ANAHEIM – Admit it.
The Toronto Maple Leafs are sucking you in again, aren’t they?
You swore you’d wait until April to care, to dream. Yet slowly but surely, you’re warming up to the idea of getting hurt again.
Or just maybe: They’re a contender for real this time.
Toronto’s November reign concluded Sunday with another decisive victory, 5-1 over the Anaheim Ducks, and an exclamation point on one of the smoothest road trips a hockey club could ask for.
In going a perfect 4-0 and sweeping California with relative ease, the scorching-hot Toronto Maple Leafs leapt to a share of first place in the NHL standings, set a franchise record by ripping off a seventh consecutive road win, and gathered their 13th win in the past 15 games.
The Leafs’ goaltending has been superb and their defence stingy. Their special teams are dialled in and their offence punishing again.
“It feels great. We’re rolling,” Auston Matthews said. “It just seems like we’re getting consistent play out of all four lines. Our goaltending has been amazing. I think all through our lineup, we’re getting everything we need from everybody.”
Fans of arguably the most infuriating playoff team in recent memory will have to fight the urge to let hope seep in.
For it’s not just the piling standings points (33) that bode well. It’s the lockdown of leads, the overcoming of injuries, and the 200-foot pledge of the group that is growing increasingly difficult to deny.
“I think everyone’s buying in — and that’s what it starts with. It really starts with a decision amongst the group that everyone really has to buy into it. Everyone has to be on the same page,” Alexander Kerfoot said.
“When, on an individual level, you’re all committing to defence, it really helps a team game as well. And structurally we’ve been great, and then obviously Soupy has been unbelievable. So that’s probably the No. 1 key for us.”
Take, for example, how stud sniper Auston Matthews scored in each California barn.
Not with his patented pulled wrister or his evolving one-timer, but rather by driving to the hash marks for tips, rebounds, and greasier tucks in tight.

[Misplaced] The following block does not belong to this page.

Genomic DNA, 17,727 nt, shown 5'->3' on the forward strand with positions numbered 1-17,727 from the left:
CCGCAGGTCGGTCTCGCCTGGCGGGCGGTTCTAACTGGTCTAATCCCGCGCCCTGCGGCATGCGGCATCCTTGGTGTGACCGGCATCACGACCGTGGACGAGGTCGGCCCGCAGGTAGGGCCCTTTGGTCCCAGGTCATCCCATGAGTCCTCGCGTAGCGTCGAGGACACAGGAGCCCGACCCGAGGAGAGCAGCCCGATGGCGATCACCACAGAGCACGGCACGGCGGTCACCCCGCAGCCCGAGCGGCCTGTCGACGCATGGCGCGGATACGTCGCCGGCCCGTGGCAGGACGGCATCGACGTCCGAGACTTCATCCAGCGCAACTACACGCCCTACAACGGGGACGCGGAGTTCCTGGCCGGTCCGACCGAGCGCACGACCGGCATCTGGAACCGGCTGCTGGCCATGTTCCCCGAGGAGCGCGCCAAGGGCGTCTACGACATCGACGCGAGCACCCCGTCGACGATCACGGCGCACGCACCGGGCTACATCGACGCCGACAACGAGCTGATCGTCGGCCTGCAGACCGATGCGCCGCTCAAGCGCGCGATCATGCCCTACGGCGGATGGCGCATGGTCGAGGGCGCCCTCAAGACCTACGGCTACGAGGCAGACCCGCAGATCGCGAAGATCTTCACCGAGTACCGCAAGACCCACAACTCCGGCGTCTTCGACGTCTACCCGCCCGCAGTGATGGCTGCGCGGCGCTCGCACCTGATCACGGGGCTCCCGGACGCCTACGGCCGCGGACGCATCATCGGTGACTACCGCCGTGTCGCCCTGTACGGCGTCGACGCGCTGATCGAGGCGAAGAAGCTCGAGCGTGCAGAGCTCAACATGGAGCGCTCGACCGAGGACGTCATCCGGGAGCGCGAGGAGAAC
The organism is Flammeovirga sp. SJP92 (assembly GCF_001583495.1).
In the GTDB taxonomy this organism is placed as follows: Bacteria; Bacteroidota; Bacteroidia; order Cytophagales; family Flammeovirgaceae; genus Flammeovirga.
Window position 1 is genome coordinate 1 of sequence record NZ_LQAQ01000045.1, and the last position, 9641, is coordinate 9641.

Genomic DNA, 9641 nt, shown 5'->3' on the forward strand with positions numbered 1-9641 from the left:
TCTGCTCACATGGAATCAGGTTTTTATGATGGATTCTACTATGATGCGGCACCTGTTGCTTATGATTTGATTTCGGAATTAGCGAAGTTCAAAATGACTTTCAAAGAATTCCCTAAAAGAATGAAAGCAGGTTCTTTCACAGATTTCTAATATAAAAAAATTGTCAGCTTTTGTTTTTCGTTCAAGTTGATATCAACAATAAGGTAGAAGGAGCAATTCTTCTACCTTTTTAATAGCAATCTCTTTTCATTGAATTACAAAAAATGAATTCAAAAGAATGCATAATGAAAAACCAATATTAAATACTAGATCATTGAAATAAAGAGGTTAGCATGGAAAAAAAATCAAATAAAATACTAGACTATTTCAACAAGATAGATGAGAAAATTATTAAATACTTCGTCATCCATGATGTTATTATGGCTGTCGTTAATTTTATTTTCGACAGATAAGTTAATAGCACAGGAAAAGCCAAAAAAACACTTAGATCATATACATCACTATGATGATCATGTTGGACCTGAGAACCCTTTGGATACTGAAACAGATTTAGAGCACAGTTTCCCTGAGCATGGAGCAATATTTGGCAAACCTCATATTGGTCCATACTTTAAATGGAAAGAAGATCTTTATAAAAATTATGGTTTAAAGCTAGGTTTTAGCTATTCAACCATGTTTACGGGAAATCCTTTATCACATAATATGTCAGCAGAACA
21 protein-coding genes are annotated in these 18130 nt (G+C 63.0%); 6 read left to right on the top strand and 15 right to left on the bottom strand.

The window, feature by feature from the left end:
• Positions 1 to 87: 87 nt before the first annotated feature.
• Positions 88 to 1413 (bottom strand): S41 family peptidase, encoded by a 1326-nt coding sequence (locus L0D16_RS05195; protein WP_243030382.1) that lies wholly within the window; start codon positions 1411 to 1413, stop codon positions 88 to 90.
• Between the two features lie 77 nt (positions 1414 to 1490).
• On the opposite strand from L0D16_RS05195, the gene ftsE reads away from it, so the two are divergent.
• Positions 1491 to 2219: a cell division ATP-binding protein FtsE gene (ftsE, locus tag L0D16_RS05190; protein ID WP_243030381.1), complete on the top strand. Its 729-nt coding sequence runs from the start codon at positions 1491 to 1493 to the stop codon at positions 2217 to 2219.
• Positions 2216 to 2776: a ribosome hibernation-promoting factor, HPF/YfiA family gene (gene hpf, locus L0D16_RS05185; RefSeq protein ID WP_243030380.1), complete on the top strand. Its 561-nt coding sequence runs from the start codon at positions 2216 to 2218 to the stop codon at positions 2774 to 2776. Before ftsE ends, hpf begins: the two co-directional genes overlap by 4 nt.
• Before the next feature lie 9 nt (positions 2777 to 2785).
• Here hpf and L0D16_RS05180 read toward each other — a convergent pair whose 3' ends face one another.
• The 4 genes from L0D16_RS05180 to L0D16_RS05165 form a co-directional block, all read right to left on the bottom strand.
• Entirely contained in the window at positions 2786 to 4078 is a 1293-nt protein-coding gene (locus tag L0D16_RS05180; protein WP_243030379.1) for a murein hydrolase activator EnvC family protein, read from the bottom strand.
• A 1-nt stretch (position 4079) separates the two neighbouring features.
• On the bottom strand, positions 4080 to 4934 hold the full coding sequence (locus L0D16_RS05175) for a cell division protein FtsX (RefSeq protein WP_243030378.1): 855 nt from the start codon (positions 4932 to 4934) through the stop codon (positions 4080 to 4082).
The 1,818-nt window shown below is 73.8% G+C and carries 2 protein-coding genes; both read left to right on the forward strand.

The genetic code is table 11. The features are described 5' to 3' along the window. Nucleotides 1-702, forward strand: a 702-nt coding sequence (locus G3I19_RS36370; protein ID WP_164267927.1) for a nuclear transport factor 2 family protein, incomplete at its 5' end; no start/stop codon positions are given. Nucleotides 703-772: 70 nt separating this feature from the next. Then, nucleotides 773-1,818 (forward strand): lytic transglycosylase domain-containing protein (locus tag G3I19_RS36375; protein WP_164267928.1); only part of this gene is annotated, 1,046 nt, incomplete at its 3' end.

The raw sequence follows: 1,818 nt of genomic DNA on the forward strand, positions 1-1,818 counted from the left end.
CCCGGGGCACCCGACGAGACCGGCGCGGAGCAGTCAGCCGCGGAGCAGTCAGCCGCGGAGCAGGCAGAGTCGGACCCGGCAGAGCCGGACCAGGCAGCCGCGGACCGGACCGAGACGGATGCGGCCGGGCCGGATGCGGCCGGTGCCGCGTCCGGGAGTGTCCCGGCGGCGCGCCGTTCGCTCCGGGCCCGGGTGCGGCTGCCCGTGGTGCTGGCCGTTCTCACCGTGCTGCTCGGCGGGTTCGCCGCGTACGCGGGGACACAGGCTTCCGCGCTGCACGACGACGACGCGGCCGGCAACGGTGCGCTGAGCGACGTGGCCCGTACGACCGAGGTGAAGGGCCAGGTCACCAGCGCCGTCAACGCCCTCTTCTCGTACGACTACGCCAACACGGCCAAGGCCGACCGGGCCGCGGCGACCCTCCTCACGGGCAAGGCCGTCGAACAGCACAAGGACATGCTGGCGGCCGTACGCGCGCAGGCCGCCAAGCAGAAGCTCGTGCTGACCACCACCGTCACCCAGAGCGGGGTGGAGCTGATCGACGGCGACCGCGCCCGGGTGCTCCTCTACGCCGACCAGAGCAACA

“You see some of the goals Auston’s scored of late, being in the right spots, fighting for positioning and scoring in and around the net, those are the types of goals that are hard to earn,” coach Sheldon Keefe said.
“They’re available if you can work like that. Especially for a guy like Auston, who is so big and strong and fast that he’s a lot to handle when he gets inside that slot area and you’re trying to defend him off the puck.”
Following a 0-0 first period in which the Ducks controlled the run of play, Matthews opened the scoring in the second by posting up inside the hash marks and getting some fibreglass on a T.J. Brodie point shot.
“There hasn’t been an abundance of chances available on the rush for our team,” Keefe said. “Teams have been doing a good job defending us in that regard. Anaheim will do that. One of the things I’ve been happy with through this trip is how our team’s adapted to that and found different ways to score.”
Kerfoot describes Matthews as “a complete goal scorer.”
Allow him to explain: “He can score in just about any way that you can put the puck in the net. He’s got great hands. He gets a stick on a lot of pucks. He battles hard to get to those areas, and he’s able to really dig pucks out of the front of the net, which is key, because there’s always loose pucks around there, and he always seems to get the puck on his stick in those situations. And then, he’s got great hands in front of the net. He can make people look silly, and there’s not many guys that can beat goalies from the outside and he’s obviously one of them. So, there’s not much more you can ask for out of a goal scorer.”